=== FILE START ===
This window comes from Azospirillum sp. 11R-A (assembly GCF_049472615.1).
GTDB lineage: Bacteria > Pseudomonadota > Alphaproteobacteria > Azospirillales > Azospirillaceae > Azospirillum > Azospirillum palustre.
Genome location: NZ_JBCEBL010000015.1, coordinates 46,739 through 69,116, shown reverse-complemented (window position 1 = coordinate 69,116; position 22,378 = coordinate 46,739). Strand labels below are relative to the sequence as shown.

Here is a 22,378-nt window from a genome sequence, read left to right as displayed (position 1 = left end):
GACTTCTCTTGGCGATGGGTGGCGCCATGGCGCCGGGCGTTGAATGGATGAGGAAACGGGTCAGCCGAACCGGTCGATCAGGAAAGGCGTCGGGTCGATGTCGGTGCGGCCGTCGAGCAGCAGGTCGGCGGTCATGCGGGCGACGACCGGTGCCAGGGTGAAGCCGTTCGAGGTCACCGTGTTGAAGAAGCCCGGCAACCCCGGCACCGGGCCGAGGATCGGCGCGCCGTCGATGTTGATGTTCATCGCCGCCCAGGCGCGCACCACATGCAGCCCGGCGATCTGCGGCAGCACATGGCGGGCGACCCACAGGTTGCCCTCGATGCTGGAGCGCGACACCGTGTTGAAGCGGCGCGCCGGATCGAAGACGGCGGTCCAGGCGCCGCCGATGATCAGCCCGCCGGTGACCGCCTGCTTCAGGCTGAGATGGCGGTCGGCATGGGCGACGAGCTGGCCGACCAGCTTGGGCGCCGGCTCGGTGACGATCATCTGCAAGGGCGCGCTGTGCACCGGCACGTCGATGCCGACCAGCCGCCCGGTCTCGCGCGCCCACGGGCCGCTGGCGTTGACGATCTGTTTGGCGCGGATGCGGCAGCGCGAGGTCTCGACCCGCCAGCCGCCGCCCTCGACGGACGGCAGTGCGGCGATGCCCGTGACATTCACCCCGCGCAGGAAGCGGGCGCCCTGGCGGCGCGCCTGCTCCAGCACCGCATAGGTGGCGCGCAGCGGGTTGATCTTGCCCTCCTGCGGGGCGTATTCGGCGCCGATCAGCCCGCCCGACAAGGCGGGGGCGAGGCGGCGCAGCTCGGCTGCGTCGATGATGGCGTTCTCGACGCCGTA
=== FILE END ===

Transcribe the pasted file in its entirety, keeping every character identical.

This window comes from Azospirillum sp. 11R-A (assembly GCF_049472615.1).
GTDB lineage: Bacteria > Pseudomonadota > Alphaproteobacteria > Azospirillales > Azospirillaceae > Azospirillum > Azospirillum palustre.
Genome location: NZ_JBCEBL010000015.1, coordinates 46,739 through 69,116, shown reverse-complemented (window position 1 = coordinate 69,116; position 22,378 = coordinate 46,739). Strand labels below are relative to the sequence as shown.

Here is a 22,378-nt window from a genome sequence, read left to right as displayed (position 1 = left end):
GACTTCTCTTGGCGATGGGTGGCGCCATGGCGCCGGGCGTTGAATGGATGAGGAAACGGGTCAGCCGAACCGGTCGATCAGGAAAGGCGTCGGGTCGATGTCGGTGCGGCCGTCGAGCAGCAGGTCGGCGGTCATGCGGGCGACGACCGGTGCCAGGGTGAAGCCGTTCGAGGTCACCGTGTTGAAGAAGCCCGGCAACCCCGGCACCGGGCCGAGGATCGGCGCGCCGTCGATGTTGATGTTCATCGCCGCCCAGGCGCGCACCACATGCAGCCCGGCGATCTGCGGCAGCACATGGCGGGCGACCCACAGGTTGCCCTCGATGCTGGAGCGCGACACCGTGTTGAAGCGGCGCGCCGGATCGAAGACGGCGGTCCAGGCGCCGCCGATGATCAGCCCGCCGGTGACCGCCTGCTTCAGGCTGAGATGGCGGTCGGCATGGGCGACGAGCTGGCCGACCAGCTTGGGCGCCGGCTCGGTGACGATCATCTGCAAGGGCGCGCTGTGCACCGGCACGTCGATGCCGACCAGCCGCCCGGTCTCGCGCGCCCACGGGCCGCTGGCGTTGACGATCTGTTTGGCGCGGATGCGGCAGCGCGAGGTCTCGACCCGCCAGCCGCCGCCCTCGACGGACGGCAGTGCGGCGATGCCCGTGACATTCACCCCGCGCAGGAAGCGGGCGCCCTGGCGGCGCGCCTGCTCCAGCACCGCATAGGTGGCGCGCAGCGGGTTGATCTTGCCCTCCTGCGGGGCGTATTCGGCGCCGATCAGCCCGCCCGACAAGGCGGGGGCGAGGCGGCGCAGCTCGGCTGCGTCGATGATGGCGTTCTCGACGCCGTA